Director Louis Malle made his feature debut in 1958 at age 24 with Elevator to the Gallows (The Criterion Collection; Movie •••½, Picture/Sound •••½, Extras •••½), a coolly controlled tale of a murder plot gone awry. Images are hazy, but that's the film, not the DVD - all the better to convey the sense of un-requited longing in Jeanne Moreau's meanderings through nocturnal Paris. Meanwhile, the mono sound beautifully blends Miles Davis's famous improvised jazz score with the dialogue and effects. A disc of extras includes illuminating interviews with Malle and Moreau, a forgettable student short, and a few mesmerizing minutes of Davis creating his music.
In the '70s, the director began establishing himself as one of cinema's great humanists, and the various stories of childhood in 3 films by Louis Malle (The Criterion Collection; Movies ••••, Picture/Sound ••••, Extras •••½) exemplify his compassion and restraint. They also demonstrate that he had lost none of his ability to provoke controversy. Murmur of the Heart (1971) up-ends bourgeois sexual attitudes. Lacombe Lucien (1974) paints a sympathetic portrait of a farm youth who collaborates with the German occupation forces. And Au Revoir, Les Enfants (1987) dramatizes the traumatic event of Malle's own childhood: the Gestapo arrest of three Jewish boys and the headmaster who hid them.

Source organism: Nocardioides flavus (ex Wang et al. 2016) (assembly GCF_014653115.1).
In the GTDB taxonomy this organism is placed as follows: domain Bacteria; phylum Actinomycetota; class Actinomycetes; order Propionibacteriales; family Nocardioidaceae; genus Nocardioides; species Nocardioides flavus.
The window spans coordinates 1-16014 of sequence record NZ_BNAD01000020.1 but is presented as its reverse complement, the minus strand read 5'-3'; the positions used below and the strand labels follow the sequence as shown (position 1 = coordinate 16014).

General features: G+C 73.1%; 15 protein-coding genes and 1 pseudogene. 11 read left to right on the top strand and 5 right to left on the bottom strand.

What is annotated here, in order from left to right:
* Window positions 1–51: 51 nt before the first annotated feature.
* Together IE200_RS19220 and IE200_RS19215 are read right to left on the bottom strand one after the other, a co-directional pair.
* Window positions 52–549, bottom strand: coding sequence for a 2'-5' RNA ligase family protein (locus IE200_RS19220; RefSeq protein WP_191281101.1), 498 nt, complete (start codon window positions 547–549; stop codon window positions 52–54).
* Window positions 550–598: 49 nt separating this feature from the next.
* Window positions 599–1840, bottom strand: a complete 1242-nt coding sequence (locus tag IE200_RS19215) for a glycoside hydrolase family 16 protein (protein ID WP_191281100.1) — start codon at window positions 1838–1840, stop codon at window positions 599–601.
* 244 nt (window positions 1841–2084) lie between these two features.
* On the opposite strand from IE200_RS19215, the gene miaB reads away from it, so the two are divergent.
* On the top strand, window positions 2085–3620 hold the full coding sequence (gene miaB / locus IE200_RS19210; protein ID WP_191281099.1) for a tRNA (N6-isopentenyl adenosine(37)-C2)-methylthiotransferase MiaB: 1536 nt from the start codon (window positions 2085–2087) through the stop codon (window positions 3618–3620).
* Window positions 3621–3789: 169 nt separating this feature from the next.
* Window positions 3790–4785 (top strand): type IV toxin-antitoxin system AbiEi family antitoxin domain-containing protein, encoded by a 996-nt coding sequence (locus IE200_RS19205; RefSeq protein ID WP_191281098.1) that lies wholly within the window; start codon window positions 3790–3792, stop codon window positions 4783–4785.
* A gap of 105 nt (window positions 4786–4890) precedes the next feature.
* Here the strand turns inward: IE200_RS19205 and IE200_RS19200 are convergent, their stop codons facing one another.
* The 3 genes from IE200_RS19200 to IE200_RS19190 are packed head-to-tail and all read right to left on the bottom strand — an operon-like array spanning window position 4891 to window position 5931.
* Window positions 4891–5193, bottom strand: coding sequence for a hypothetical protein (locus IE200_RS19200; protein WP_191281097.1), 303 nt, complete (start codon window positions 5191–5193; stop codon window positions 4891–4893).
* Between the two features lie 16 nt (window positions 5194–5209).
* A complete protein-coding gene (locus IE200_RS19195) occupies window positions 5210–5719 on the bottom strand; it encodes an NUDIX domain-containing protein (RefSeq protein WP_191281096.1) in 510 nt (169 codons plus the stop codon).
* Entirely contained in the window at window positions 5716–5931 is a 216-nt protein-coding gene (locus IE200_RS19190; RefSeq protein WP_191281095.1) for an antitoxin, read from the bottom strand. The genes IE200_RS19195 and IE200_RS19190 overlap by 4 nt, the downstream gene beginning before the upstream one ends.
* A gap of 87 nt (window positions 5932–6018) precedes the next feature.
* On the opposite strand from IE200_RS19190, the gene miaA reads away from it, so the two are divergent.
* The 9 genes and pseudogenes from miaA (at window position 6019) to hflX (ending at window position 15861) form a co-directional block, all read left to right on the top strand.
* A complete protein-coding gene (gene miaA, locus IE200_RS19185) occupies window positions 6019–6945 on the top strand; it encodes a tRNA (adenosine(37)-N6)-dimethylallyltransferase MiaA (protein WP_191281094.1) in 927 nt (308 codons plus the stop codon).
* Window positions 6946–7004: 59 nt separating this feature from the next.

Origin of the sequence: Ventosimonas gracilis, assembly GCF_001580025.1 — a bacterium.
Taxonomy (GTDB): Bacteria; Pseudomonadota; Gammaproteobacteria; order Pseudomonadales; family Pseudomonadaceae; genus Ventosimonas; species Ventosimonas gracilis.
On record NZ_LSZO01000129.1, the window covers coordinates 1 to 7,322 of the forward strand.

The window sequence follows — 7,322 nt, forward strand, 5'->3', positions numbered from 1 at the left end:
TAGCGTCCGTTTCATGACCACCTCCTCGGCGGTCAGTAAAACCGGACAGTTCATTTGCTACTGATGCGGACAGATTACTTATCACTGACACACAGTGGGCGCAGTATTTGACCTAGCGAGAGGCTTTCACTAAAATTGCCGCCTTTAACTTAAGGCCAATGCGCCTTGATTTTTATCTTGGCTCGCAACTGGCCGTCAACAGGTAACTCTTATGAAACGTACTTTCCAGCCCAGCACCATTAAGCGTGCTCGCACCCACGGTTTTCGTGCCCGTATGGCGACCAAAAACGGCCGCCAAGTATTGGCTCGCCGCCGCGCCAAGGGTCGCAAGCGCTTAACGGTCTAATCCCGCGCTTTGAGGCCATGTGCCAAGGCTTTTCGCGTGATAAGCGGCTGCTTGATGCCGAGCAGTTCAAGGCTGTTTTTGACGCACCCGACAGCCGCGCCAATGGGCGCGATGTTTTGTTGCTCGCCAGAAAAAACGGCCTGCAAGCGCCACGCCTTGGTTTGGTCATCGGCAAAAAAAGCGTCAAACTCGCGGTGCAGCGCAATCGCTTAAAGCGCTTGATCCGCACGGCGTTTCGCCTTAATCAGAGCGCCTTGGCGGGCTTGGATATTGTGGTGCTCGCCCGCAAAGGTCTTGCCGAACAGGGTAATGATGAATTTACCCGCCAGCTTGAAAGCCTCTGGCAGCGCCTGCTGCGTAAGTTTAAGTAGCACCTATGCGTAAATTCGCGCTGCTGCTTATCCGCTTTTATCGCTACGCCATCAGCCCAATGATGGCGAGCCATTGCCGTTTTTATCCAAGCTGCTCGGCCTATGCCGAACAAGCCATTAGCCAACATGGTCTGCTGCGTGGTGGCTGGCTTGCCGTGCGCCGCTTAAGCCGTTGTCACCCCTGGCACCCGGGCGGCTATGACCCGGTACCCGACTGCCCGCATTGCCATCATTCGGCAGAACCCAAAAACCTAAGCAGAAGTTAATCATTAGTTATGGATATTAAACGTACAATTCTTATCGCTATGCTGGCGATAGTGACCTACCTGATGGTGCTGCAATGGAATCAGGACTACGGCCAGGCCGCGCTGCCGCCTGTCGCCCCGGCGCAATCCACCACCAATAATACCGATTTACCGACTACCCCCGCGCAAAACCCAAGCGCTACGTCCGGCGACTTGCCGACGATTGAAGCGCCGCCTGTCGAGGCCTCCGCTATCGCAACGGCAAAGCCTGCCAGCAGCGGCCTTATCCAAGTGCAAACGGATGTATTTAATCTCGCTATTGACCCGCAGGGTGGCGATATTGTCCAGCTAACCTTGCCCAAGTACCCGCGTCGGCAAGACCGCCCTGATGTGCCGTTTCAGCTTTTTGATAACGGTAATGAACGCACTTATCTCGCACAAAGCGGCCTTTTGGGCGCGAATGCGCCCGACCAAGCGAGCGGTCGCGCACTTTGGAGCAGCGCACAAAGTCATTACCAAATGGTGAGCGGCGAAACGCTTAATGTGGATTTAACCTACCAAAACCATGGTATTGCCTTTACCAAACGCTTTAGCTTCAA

The various challenges presented by the exceedingly different images in these movies - the rich detail of Murmur, the sunlit colors of Lacombe Lucien, and the winter-chilly lighting of Les Enfants - are all handled skillfully on these discs. The mono soundtracks are vivid without calling undue attention to themselves. A fourth disc is devoted largely to an excellent set of interviews with Malle, Candice Bergen (his widow), and biographer Pierre Billard, which together present a fine portrait of his life, career, and personality.
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